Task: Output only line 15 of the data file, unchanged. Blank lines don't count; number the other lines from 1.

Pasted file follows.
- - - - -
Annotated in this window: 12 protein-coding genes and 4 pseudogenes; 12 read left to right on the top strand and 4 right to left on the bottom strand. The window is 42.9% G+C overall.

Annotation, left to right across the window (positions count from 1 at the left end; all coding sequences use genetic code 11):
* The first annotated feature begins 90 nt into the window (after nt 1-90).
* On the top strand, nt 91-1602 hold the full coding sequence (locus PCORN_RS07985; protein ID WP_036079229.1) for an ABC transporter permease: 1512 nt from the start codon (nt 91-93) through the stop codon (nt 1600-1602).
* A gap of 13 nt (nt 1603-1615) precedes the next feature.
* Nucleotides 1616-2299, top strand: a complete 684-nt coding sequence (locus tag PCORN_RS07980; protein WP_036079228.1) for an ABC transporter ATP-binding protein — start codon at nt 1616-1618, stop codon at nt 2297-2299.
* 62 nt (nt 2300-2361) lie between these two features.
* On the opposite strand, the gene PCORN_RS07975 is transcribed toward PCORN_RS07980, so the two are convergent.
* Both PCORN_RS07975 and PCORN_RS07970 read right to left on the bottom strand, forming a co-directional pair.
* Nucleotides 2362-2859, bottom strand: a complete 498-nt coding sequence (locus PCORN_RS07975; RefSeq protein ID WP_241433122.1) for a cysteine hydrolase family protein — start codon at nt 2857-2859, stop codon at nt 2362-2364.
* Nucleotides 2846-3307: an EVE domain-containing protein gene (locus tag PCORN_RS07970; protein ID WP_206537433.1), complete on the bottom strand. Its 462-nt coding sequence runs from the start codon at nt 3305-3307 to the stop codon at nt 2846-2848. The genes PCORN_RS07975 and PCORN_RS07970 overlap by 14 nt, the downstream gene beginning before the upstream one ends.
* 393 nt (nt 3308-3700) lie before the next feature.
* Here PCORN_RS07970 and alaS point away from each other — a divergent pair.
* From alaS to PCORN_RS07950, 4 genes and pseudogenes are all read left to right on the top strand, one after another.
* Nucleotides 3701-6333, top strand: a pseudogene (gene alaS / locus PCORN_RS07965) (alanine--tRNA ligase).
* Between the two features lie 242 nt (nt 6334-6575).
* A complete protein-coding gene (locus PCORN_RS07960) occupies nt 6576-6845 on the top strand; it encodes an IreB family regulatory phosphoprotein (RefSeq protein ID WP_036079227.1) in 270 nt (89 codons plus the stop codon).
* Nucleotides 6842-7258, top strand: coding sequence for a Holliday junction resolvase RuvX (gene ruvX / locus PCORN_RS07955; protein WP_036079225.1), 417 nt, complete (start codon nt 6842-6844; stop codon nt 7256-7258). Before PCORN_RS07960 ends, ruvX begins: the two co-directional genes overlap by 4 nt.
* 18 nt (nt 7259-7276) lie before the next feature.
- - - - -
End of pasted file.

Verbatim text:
* Nucleotides 3701-6333, top strand: a pseudogene (gene alaS / locus PCORN_RS07965) (alanine--tRNA ligase).